- 7 November - Éamon de Valera, speaking in response to Winston Churchill's statement, says that there can be no question of handing over Irish ports for use by British forces while they retain control of Northern Ireland.
- 11 November - Ardmore (Capt. T. Ford) strikes a mine off the Saltee Islands - 24 die.
- 24 November - James Craig, the first Prime Minister of Northern Ireland, dies suddenly. He was the longest continually serving Prime Minister in Europe.
- 19 December - Lightship tender Isolda (Capt. A. Bestic) is sunk by German bombers within sight of Carnsore Point - six killed, seven wounded.
- 21 December - Innisfallen (Capt. G. Firth) hits a mine off The Wirral Peninsula near New Brighton while leaving Liverpool and sinks - four die.
- 27 December - Dr. John McQuaid is consecrated as Roman Catholic Archbishop of Dublin and Primate of Ireland, an office he will hold for more than thirty years.
Arts and literature
- The Bell, a liberal monthly magazine of literature and social comment, is established in Dublin by Seán Ó Faoláin.
- Cecil Day-Lewis publishes Poems in Wartime and his translation of The Georgics of Virgil.
- Louis MacNeice publishes his poetry The Last Ditch.
- George Shiels' play The Rugged Path is performed at the Abbey Theatre, Dublin.
- Winners: St James' Gate
January to March
- 25 January - Bishop Philip Boyce, Roman Catholic bishop of the Diocese of Raphoe.
- 26 January - Séamus Hegarty, Bishop of the Diocese of Raphoe, later Bishop of the Diocese of Derry.
- 2 February - Brendan Daly, Fianna Fáil TD and Cabinet Minister, Senator.
- 9 February - Seamus Deane, poet and novelist.
- 27 March - Lorcan Allen, farmer and Fianna Fáil TD for Wexford, and the youngest person ever elected to Dáil Éireann (at the 1961 general election)
April to June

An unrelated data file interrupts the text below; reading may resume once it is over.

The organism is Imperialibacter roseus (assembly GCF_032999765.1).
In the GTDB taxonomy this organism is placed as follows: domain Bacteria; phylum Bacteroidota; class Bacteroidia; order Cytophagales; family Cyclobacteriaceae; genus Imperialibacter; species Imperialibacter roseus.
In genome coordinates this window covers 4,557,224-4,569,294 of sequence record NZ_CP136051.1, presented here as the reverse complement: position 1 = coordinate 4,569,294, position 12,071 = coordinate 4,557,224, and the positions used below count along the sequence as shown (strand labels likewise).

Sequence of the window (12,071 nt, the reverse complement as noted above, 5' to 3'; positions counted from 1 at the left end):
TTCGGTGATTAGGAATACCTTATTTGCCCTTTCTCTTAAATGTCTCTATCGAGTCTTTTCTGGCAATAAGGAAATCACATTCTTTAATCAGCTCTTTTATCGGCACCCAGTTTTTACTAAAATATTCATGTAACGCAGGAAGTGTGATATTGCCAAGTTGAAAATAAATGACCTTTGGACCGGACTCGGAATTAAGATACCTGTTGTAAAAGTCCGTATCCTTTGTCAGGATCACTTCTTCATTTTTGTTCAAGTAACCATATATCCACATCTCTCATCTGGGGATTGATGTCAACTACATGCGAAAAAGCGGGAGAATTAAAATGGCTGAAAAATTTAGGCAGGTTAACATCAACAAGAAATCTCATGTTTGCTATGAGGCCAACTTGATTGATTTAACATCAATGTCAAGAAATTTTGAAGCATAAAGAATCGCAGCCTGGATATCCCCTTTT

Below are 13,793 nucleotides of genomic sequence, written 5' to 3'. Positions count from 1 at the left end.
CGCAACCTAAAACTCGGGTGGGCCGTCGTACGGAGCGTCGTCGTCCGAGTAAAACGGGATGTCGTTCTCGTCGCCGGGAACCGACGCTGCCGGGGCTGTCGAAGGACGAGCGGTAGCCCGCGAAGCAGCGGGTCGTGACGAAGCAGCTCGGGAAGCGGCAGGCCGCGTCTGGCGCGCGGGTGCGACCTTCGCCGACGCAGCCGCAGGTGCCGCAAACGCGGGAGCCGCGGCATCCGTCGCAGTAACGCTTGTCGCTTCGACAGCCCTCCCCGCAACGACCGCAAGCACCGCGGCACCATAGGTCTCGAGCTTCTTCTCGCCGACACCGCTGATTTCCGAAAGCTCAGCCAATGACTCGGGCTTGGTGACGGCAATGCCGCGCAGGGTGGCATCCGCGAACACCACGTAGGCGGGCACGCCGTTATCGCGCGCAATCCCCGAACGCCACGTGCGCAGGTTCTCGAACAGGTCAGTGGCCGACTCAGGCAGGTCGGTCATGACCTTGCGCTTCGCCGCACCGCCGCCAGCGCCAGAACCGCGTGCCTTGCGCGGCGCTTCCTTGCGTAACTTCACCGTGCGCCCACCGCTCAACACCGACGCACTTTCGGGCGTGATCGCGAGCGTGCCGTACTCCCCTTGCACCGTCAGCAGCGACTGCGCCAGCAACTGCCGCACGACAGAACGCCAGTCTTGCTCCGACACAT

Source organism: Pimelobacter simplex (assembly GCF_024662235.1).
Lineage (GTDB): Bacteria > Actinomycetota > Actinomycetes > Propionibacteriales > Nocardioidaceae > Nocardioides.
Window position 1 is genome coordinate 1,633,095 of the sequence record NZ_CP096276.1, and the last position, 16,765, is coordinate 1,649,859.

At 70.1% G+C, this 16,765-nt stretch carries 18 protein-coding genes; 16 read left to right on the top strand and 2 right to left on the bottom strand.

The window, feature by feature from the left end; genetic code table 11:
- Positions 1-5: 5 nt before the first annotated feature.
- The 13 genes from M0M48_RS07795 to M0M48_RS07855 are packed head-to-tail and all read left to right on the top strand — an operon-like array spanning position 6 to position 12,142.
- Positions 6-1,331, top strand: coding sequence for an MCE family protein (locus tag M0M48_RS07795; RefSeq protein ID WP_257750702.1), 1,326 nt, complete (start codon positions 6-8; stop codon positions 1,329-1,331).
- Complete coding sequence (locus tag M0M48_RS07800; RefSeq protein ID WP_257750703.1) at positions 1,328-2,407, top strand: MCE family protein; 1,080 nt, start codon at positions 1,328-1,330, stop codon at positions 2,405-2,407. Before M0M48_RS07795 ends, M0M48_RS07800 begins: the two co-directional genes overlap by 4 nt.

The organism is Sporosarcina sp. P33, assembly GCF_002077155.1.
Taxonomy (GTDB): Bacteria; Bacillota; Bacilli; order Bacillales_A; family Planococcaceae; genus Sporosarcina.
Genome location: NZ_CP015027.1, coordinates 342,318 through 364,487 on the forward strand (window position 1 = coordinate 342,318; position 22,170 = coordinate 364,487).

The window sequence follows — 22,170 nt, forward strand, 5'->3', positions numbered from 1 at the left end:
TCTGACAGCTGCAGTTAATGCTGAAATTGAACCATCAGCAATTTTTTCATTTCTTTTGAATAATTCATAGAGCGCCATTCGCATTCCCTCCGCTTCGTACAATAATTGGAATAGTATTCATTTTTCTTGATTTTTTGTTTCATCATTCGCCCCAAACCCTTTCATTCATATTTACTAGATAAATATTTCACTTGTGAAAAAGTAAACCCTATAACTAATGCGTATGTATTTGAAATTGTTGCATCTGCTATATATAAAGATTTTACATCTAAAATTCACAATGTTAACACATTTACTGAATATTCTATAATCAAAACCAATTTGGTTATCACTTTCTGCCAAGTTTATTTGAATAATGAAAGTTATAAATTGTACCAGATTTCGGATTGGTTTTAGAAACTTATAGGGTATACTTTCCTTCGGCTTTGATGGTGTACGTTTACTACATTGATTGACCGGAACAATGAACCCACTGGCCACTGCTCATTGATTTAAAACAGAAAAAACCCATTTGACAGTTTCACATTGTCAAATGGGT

- 12 April - Dermot Fitzpatrick, Fianna Fáil TD.
- 13 April - Frank O'Neill, soccer player.
- 20 April - Alfie Linehan, cricketer.
- 23 April - Timothy Carroll, Roman Catholic bishop serving as Apostolic Vicar in the Titular See of Tipasa in Mauretania.
- 11 May - Mary Henry, member of the Seanad (1993–2007) representing University of Dublin.
- 15 May - Proinsias De Rossa, leader of the Workers' Party and Democratic Left, Cabinet Minister and an MEP.
- 28 May - Maeve Binchy, novelist and columnist (died 2012).
- 29 May - Donal Murray, Bishop of Limerick (1996 - ).
- 6 June - Willie John McBride, international rugby player.
- 6 June - Michael Smith, Roman Catholic Bishop of Meath.
- 24 June - Adrian FitzGerald, 24th Knight of Kerry.
July to December
- 26 July - Tom Enright, Fine Gael politician.
- 5 September - Aideen O'Kelly, actress.
- 10 September - Dickie Rock, singer and songwriter.
- 12 September - Desmond Foley, Gaelic footballer and hurler and Fianna Fáil TD (died 1995).
- 19 October - Michael Gambon, actor.
- 1 November - Michael Collins, Fianna Fáil TD.
- 6 November - Johnny Giles, international footballer and broadcaster.
- 17 November - Luke Kelly, singer, folk musician and member of The Dubliners (died 1984).
- 1 December - Brendan Toal, Fine Gael TD.
Full date unknown
- Séamus Cleere, Kilkenny hurler.
- Martin Coogan (hurler), Kilkenny hurler.
- Phil Flynn, vice-president of Sinn Féin, businessman.
- Nan Joyce, Irish Travellers' rights activist.
- 2 January - William Harrington, cricketer (born 1869).
- 24 January - John Doogan, soldier, recipient of the Victoria Cross for gallantry in 1881 at Laing's Nek, South Africa (born 1853).
- 9 February - Edward Joseph Byrne, Roman Catholic Archbishop of Dublin (born 1872)
- 21 July - John Brunskill, cricketer (born 1875).
- 22 July - Peter Maher, boxer (born 1869).
- 14 August - Seán Russell, Irish republican and a chief of staff of the Irish Republican Army (born 1893).
- 21 September - Mick O'Brien, soccer player and manager (born 1893).
- 24 November - James Craig, 1st Viscount Craigavon, first Prime Minister of Northern Ireland (born 1871).
Full date unknown
- Dr. Mark F. Ryan, nationalist and author (born 1844).
- Samuel Shumack, farmer and author in Australia (born 1850).
- Forde, Frank (2000). "Appendix 3: Beligerent Action against Irish Ships". The Long Watch: World War Two and the Irish Mercantile Marine (rev ed.). Dublin: New Island. ISBN 1-902602-42-0.
- Bourke, Marcus (1993). Murder at Marlhill: Was Harry Gleeson innocent?. Dublin: Geography Publications. ISBN 0-906602-23-8.
- Cox, Michael, ed. (2004). The Concise Oxford Chronology of English Literature. Oxford University Press. ISBN 0-19-860634-6.